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Latest New Mexico news, sports, business and entertainment at 11:20 a.m. MDT

  • ALBUQUERQUE-GOVERNMENT BUILDING

ALBUQUERQUE, N.M. (AP) — Bernalillo County and the city of Albuquerque have long shared a large government building in downtown Albuquerque but no more. Albuquerque officials announced Friday that the city is about to finalize its purchase of the Albuquerque Government Center and that the county has moved out to a new facility. Officials said that will enable the city to consolidate departments in the building that the two governments formerly shared. The city said it is paying the county $5 million for the county's share of the building, which the two governments had jointly owned since its construction. The city plans to spend an additional $5.5 million in renovations.

  • VIRUS OUTBREAK-NAVAJO NATION

WINDOW ROCK, Ariz. (AP) — The Navajo Nation reported 38 new confirmed cases of the coronavirus on Friday and no new deaths. Tribal President Jonathan Nez says the daily increase in cases is in line with other places across the country. He urged residents of the vast reservation that extends into New Mexico, Utah and Arizona to limit travel, wear a mask and social distance. The new cases bring the total on the reservation to 32,469 since the pandemic began. The death toll remains at 1,400. 

  • HOLLOMAN-AFGHAN REFUGEES

ALAMOGORDO, N.M. (AP) — Holloman Air Force Base in southern New Mexico will temporarily will house Afghan refugees. The U.S. Department of Defense made the announcement Friday. The base near Alamogordo joins others in Virginia, Texas, Wisconsin and New Jersey that will provide housing, along with medical and other support for up to 50,000 refugees. They are coming to the U.S. under the Special Immigrant Visa program. Refugees will undergo medical screening, including testing for the coronavirus, before arriving at the military installations. The Defense Department didn't say how many refugees would be sent to Holloman or when they would arrive.

  • IRENE-MISSING TEENAGER

A decade after a Vermont teenager disappeared as the rains of Tropical Storm Irene started inundating the state, his mother is still hoping someone will be able to answer the question about what happened to him. Marble Arvidson was 17 when he left his Brattleboro foster home on Aug. 27, 2011, hours before the rains started. He has never been seen again. His mother, Sigrid Arvidson, is hoping someone will come forward who can help solve what is undoubtedly the most enduring mystery left a decade after Irene pummeled the state. The 2011 storm killed six across the state and did hundreds of millions of dollars of damage.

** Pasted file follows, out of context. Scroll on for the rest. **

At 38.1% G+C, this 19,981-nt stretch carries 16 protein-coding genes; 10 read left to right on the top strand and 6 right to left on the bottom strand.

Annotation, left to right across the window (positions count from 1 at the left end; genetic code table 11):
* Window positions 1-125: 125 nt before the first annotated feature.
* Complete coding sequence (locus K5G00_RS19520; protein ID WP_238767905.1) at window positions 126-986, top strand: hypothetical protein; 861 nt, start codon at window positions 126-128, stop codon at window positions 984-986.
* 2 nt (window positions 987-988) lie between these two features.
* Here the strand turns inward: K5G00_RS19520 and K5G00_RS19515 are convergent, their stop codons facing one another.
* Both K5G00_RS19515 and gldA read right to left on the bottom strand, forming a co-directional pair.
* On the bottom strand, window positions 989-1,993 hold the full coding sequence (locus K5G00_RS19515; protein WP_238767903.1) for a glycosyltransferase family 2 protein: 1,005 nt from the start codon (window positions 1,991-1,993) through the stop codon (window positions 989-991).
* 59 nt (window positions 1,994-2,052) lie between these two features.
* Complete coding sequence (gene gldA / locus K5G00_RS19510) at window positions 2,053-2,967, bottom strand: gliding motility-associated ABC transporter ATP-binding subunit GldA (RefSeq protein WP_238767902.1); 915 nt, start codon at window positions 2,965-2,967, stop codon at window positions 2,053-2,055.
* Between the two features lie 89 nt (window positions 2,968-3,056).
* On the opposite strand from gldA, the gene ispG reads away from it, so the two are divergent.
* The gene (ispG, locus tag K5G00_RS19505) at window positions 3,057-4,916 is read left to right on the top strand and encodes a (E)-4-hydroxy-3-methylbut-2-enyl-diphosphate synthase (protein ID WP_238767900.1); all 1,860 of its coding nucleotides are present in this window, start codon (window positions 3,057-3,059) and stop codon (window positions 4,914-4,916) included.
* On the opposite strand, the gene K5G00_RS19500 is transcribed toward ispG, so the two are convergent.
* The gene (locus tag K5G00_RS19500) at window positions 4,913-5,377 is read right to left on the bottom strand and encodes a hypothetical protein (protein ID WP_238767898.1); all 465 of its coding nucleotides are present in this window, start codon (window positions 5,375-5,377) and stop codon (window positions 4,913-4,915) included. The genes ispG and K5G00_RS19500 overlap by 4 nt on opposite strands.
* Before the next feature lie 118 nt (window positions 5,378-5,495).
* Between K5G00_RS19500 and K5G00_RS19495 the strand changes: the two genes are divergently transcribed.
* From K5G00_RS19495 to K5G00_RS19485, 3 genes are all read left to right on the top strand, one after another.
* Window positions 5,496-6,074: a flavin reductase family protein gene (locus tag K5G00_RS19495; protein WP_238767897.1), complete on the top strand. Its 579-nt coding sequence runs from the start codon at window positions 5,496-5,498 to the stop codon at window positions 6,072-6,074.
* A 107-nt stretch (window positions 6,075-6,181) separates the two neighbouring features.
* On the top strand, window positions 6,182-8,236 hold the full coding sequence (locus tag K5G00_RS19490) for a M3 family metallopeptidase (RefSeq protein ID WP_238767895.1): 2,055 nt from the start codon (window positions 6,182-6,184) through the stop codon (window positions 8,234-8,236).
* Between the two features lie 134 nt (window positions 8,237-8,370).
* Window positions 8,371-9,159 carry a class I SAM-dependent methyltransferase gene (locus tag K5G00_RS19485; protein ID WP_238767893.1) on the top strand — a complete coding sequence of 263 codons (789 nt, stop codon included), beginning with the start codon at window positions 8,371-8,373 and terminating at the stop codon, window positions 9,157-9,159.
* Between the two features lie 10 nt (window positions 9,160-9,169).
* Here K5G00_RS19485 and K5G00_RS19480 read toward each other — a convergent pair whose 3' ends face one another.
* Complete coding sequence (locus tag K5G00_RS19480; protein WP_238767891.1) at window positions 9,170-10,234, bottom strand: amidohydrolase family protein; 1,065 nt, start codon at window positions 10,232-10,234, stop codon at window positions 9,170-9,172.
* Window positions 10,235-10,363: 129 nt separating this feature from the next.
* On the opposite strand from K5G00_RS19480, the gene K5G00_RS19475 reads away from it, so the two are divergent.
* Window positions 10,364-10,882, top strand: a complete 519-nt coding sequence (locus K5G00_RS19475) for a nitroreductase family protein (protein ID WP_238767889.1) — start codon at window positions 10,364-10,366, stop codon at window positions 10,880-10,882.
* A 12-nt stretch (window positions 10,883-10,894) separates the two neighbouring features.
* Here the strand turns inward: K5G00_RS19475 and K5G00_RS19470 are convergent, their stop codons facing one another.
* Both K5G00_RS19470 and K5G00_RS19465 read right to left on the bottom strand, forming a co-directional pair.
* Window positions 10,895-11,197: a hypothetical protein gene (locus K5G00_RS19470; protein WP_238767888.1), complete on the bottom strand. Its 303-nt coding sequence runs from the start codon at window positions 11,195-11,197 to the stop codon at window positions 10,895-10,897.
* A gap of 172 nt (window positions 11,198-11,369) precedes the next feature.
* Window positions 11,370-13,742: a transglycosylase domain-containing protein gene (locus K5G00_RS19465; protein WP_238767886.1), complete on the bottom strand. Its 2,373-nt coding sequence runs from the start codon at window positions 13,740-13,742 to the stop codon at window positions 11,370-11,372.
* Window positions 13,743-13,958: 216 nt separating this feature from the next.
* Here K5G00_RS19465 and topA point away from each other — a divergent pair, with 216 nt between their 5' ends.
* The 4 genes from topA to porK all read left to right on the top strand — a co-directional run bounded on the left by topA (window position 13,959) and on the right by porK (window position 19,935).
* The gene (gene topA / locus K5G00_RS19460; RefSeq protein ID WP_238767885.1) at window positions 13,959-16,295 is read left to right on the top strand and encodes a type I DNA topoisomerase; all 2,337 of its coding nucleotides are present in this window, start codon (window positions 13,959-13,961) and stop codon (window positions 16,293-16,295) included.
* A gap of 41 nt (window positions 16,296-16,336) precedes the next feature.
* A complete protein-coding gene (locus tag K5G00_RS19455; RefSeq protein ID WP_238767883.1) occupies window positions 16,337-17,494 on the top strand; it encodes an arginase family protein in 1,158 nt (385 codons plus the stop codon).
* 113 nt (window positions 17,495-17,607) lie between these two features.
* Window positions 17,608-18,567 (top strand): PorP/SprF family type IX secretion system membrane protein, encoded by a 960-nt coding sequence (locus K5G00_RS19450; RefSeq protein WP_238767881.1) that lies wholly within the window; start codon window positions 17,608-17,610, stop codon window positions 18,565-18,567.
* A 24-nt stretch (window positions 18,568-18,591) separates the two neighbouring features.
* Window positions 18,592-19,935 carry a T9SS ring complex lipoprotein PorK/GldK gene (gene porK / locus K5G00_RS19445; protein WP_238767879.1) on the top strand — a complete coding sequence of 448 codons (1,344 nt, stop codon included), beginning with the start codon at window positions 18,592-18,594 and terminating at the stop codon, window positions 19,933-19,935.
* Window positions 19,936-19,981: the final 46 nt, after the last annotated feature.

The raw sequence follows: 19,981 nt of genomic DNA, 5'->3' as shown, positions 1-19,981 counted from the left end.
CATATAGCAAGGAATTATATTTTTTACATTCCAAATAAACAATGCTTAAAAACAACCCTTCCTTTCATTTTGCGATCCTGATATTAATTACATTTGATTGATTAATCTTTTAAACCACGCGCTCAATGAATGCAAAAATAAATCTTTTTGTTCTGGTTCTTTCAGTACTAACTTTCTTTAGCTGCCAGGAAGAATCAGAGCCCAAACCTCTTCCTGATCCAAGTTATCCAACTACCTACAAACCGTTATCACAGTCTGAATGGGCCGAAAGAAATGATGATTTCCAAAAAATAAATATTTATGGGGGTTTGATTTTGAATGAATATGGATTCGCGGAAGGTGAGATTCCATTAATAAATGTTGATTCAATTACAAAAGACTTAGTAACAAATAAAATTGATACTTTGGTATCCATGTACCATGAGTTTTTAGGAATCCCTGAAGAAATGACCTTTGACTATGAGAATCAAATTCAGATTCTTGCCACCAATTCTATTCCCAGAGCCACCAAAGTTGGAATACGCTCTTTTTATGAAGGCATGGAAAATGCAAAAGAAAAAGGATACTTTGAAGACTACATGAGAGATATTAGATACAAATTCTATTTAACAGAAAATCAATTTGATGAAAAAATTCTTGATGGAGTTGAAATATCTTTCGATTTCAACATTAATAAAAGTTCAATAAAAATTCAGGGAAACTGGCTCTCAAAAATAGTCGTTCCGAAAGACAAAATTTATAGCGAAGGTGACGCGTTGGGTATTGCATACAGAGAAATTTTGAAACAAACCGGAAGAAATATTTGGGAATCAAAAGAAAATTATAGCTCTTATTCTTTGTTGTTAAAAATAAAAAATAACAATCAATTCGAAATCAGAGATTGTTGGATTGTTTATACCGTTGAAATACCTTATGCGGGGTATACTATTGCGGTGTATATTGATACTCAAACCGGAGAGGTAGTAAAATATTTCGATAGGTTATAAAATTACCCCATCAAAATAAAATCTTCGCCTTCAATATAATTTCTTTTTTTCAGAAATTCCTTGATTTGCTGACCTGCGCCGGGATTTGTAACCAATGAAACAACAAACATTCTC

• NEW MEXICO REVENUES

ALBUQUERQUE, N.M. (AP) — New Mexico is flush with cash due mostly to the infusion of federal pandemic aid and higher than expected gross receipts tax revenues as consumers are spending again. A faster than expected recovery by oil and gas markets also has helped to boost the state's projected revenues to record levels for the coming fiscal year. Top state finance officials and legislative analysts briefed a key panel of lawmakers on the outlook Thursday. They're expecting nearly $1.4 billion in new money for the 2023 fiscal year. Still, officials warned lawmakers to be cautious since the pandemic remains a risk factor for continued economic recovery.

  • YOUTH LIVESTOCK EXPO-RELOCATION

ROSWELL, N.M. (AP) — The New Mexico Youth Livestock Expo is relocating to Roswell over Gov. Michelle Lujan Grisham's State Fair vaccination mandate. The expo will be held in Roswell from Sept. 14-17. Lujan Grisham's most recent health order mandated vaccinations for all eligible individuals at the New Mexico State Fair in Albuquerque. The result of the mandate was the exclusion of 4-H and FFA children who did not want the vaccine or did not have time to complete the two-dose vaccine cycle before the fair.

  • AP-US-EL-PASO-SHOOTING-VICTIM'S-HUSBAND

EL PASO, Texas (AP) — A man who drew worldwide sympathy and support after his wife was killed in the 2019 mass shooting at an El Paso Walmart is being remembered as kind and thoughtful but haunted by the loss of the woman he loved. Funeral services were Friday for Antonio Basco, who died of cancer on Aug. 14. His wife, Margie Reckard, was among 23 people who were fatally shot on Aug. 3, 2019. Reckard's 2019 funeral drew thousands of people from as far away as California after Basco said he was alone and invited the world to join him in remembering his companion of 22 years. Visitors to Basco's funeral amid a resurgent pandemic included a hospice worker who cared for him and a retired Army veteran who never met Basco.

  • VIRUS OUTBREAK-NAVAJO NATION

WINDOW ROCK, Ariz. (AP) — The Navajo Nation on Thursday reported 55 new COVID-19 cases and one more death. The latest numbers pushed the tribe's totals to 32,430 coronavirus cases and 1,400 known deaths since the pandemic began more than a year ago. The vast Navajo Nation spans parts of New Mexico, Utah and Arizona. Tribal President Jonathan Nez has said all Navajo Nation executive branch employees will need to be fully vaccinated against the virus that causes COVID-19 by the end of September or be required to submit to regular testing. The new rules apply to full, part-time and temporary employees, including those working for tribal enterprises like utilities, shopping centers and casinos.